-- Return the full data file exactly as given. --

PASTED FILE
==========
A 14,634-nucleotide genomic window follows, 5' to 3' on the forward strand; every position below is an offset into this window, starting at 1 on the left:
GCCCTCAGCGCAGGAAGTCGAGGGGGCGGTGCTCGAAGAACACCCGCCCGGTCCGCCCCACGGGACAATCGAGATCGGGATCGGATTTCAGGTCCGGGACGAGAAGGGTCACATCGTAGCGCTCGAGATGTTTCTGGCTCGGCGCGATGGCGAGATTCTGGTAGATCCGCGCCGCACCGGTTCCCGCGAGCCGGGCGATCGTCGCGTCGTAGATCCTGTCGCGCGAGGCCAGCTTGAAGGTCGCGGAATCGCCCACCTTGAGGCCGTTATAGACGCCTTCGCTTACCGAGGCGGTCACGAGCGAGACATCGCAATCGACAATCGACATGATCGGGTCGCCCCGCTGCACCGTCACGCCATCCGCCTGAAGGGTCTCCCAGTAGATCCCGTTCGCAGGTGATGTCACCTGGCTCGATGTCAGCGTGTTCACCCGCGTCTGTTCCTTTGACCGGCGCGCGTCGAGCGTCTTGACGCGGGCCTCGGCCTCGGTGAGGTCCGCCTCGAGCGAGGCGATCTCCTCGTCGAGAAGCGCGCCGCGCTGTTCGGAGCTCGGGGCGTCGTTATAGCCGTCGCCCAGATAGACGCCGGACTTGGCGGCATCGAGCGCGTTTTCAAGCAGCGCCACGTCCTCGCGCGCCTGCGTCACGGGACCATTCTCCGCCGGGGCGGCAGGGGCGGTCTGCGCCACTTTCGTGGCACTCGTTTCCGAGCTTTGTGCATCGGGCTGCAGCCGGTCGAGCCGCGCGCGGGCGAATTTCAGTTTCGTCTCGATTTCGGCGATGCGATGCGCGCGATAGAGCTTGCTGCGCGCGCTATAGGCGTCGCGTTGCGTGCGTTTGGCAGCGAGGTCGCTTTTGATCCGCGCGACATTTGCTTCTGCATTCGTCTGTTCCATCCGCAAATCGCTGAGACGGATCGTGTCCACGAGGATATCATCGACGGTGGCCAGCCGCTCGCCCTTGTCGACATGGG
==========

A 14,634-nucleotide genomic window follows, 5' to 3' on the forward strand; every position below is an offset into this window, starting at 1 on the left:
GCCCTCAGCGCAGGAAGTCGAGGGGGCGGTGCTCGAAGAACACCCGCCCGGTCCGCCCCACGGGACAATCGAGATCGGGATCGGATTTCAGGTCCGGGACGAGAAGGGTCACATCGTAGCGCTCGAGATGTTTCTGGCTCGGCGCGATGGCGAGATTCTGGTAGATCCGCGCCGCACCGGTTCCCGCGAGCCGGGCGATCGTCGCGTCGTAGATCCTGTCGCGCGAGGCCAGCTTGAAGGTCGCGGAATCGCCCACCTTGAGGCCGTTATAGACGCCTTCGCTTACCGAGGCGGTCACGAGCGAGACATCGCAATCGACAATCGACATGATCGGGTCGCCCCGCTGCACCGTCACGCCATCCGCCTGAAGGGTCTCCCAGTAGATCCCGTTCGCAGGTGATGTCACCTGGCTCGATGTCAGCGTGTTCACCCGCGTCTGTTCCTTTGACCGGCGCGCGTCGAGCGTCTTGACGCGGGCCTCGGCCTCGGTGAGGTCCGCCTCGAGCGAGGCGATCTCCTCGTCGAGAAGCGCGCCGCGCTGTTCGGAGCTCGGGGCGTCGTTATAGCCGTCGCCCAGATAGACGCCGGACTTGGCGGCATCGAGCGCGTTTTCAAGCAGCGCCACGTCCTCGCGCGCCTGCGTCACGGGACCATTCTCCGCCGGGGCGGCAGGGGCGGTCTGCGCCACTTTCGTGGCACTCGTTTCCGAGCTTTGTGCATCGGGCTGCAGCCGGTCGAGCCGCGCGCGGGCGAATTTCAGTTTCGTCTCGATTTCGGCGATGCGATGCGCGCGATAGAGCTTGCTGCGCGCGCTATAGGCGTCGCGTTGCGTGCGTTTGGCAGCGAGGTCGCTTTTGATCCGCGCGACATTTGCTTCTGCATTCGTCTGTTCCATCCGCAAATCGCTGAGACGGATCGTGTCCACGAGGATATCATCGACGGTGGCCAGCCGCTCGCCCTTGTCGACATGGG